The man who made Moscow from paper: Teacher’s incredible origami models of iconic Russian cathedral

Published October 18, 2012 by Origami Architecture


Meet the man who built Moscow… from paper. Sergei Tarasov recently completed this remarkably detailed modular origami models of Saint Basil’s cathedral using folded bits of paper.

The school teacher spent the past year meticulously building the incredibly accurate replicas of the historic landmark in the Russian capital with tens of thousands of pieces of paper.

The 42-year-old, from the village of Tigritskoye in southern Russia, has plenty to show for all his hard work, as he unveiled the awe-inspiring work he built at home, which stands at 1.5 metres tall.

Tarasov said he didn’t even take a sketch of the impressive building, but was still able to produce his glorious interpretations of the cathedral for a Russian arts and crafts festival.

The art teacher has been fascinated by the Japanese art form origami for some time, and says that most of his free time is spent cobbling together the modular pieces which make up the parts of his models.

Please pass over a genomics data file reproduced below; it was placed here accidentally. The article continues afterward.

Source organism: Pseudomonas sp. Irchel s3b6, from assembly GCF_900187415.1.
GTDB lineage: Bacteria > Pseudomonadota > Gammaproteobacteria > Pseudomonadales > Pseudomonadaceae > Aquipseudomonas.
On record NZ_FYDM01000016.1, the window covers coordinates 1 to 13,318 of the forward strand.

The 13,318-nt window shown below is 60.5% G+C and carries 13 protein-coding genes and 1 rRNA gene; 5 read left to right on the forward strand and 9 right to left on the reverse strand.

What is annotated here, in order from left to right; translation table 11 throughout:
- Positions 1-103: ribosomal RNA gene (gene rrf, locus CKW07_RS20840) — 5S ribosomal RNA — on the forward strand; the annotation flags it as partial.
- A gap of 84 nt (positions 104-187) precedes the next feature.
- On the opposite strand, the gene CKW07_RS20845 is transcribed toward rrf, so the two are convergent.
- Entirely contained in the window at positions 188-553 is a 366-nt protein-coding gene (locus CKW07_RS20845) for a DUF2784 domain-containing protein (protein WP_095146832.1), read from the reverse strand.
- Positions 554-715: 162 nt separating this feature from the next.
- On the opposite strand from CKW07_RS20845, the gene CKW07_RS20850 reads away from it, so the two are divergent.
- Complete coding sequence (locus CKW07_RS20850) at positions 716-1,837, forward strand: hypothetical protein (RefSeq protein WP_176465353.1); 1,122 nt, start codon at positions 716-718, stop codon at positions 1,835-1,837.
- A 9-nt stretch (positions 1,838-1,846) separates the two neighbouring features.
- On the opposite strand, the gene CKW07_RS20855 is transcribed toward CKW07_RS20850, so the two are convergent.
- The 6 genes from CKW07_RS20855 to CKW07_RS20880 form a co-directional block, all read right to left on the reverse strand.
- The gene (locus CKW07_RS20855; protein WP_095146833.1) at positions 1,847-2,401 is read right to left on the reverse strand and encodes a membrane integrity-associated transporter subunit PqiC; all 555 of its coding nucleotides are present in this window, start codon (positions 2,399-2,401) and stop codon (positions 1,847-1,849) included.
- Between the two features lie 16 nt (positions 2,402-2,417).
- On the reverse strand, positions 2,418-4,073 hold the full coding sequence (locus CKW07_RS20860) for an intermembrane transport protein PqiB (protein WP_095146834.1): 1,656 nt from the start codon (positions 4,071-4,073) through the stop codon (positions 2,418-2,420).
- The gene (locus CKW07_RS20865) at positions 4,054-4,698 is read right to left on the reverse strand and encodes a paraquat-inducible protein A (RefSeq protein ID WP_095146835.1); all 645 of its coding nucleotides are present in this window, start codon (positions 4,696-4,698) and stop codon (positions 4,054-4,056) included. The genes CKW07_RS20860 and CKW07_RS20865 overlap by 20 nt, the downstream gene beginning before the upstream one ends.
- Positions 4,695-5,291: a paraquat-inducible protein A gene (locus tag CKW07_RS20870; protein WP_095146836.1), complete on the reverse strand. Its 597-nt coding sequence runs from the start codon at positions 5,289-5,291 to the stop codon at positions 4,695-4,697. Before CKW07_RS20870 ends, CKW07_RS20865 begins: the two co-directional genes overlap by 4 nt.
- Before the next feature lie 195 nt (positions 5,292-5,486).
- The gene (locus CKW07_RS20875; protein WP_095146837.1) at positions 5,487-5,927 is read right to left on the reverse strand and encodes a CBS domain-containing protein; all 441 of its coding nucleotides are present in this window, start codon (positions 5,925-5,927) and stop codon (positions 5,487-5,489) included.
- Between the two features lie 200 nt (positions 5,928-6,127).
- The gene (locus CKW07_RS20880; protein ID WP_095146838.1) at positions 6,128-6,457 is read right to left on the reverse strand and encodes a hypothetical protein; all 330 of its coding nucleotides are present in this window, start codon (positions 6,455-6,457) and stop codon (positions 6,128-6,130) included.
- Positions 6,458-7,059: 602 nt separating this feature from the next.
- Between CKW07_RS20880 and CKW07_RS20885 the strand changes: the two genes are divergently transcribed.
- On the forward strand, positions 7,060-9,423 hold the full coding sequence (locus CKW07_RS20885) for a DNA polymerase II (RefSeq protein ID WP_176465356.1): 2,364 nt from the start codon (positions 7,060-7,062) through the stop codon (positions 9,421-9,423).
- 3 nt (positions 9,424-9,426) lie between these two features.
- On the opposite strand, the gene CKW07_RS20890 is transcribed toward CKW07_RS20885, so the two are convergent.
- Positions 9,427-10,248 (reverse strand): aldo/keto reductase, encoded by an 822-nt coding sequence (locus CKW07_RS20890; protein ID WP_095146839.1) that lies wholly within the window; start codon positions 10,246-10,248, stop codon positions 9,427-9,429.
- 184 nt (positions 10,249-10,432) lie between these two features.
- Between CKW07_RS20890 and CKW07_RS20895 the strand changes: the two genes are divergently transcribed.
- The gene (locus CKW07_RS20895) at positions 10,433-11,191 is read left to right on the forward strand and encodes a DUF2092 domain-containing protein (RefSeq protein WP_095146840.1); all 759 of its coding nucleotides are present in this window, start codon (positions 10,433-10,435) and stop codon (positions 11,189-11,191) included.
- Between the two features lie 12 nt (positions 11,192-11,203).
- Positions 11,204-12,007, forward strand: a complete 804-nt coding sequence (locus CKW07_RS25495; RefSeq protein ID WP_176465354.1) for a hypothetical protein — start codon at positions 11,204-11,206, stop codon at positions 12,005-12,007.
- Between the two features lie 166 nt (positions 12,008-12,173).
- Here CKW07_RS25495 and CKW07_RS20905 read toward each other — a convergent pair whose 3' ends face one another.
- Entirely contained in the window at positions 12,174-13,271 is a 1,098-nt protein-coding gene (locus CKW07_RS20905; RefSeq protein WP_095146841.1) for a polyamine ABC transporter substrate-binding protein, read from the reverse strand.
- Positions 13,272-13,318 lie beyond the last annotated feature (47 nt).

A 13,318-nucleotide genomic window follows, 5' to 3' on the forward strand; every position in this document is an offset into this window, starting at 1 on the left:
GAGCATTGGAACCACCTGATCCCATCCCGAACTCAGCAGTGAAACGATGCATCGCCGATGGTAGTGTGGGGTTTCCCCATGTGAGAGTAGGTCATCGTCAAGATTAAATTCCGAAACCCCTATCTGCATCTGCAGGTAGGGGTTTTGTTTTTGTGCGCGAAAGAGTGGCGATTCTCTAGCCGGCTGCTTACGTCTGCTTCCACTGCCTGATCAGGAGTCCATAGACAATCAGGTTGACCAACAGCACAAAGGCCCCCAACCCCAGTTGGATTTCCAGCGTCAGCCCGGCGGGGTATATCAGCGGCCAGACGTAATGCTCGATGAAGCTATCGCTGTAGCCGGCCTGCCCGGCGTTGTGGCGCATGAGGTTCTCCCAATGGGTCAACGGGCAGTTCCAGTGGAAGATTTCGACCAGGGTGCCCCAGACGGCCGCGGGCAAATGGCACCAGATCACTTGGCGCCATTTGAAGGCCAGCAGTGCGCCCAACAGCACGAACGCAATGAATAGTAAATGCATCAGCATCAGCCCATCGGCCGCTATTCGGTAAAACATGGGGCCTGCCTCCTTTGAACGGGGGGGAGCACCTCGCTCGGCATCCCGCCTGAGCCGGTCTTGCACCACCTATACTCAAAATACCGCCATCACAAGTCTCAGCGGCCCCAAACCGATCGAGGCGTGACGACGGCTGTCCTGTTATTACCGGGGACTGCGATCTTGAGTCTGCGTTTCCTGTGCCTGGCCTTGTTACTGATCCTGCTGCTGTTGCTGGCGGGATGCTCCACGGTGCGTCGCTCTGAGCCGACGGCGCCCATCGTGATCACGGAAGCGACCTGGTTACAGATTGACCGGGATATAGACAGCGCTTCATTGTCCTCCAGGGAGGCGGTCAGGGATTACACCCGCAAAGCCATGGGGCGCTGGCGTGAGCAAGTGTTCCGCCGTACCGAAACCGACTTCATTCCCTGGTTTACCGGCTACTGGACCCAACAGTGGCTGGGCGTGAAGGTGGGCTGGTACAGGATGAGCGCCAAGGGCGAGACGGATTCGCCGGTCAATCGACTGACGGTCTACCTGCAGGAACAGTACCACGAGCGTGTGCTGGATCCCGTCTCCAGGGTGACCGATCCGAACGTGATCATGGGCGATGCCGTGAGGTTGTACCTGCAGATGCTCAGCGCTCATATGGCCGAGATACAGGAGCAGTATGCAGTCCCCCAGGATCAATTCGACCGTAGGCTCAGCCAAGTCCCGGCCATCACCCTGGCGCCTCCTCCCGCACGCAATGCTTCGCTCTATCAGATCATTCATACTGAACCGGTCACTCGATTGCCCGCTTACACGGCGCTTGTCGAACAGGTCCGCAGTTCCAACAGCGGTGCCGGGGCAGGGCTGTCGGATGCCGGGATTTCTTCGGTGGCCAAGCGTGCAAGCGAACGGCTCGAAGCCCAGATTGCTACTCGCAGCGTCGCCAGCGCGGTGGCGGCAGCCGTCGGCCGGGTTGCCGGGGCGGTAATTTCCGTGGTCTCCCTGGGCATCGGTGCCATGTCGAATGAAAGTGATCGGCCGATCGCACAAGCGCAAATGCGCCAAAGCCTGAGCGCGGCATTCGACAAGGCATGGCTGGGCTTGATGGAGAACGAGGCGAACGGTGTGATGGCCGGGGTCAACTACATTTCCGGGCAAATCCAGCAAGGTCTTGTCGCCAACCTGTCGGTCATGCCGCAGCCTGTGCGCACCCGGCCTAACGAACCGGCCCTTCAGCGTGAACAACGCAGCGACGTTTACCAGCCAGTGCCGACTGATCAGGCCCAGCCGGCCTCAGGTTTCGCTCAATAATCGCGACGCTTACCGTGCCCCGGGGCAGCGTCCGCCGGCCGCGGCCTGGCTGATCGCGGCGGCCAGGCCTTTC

He has begun teaching origami to the children at the schools he works at, some 300 miles from the nearest major city, Krasnoyarsk, Siberia.

The talented modeller has somehow found the time to build animals like rabbits and roosters, as well as dragons, trains and other buildings.

A perfectionist, Tarasov is often forced to disassemble his works midway through building them to make crucial refinements, improving their accuracy and authenticity.  

So detailed are his creations, that they even adhere to a similar colour scheme as their giant, real-life counterparts. The orange-red brick of Saint Basil’s is reflected by red pieces of paper in Tarasov’s model.

St Basil’s is not the only cathedral Tarasov has built from paper. He also unveiled his take on the awe-inspiring Svyato-Spassky Cathedral in the southern Siberian town of Minusinsk.

Modular origami is a demanding practice and makes use of multiple pieces of paper to create more detailed and sophisticates models than would be possible using a single sheet.

Tarasov folds each individual piece of paper into a module and attaches those together to assemble parts before adding the larger shapes together to create his spectacular models.

But Tarasov is by no means finished building his models. The talented modeller is aiming to construct his own complete versions of the Kremlin and Red Square in Moscow to add to his astounding collection.

The real-life version of Saint Basil’s, a Russian Orthodox church also known as the Cathedral of Saint Vasily the Blessed, was constructed under the orders of Ivan the Terrible between 1555 and 1561.

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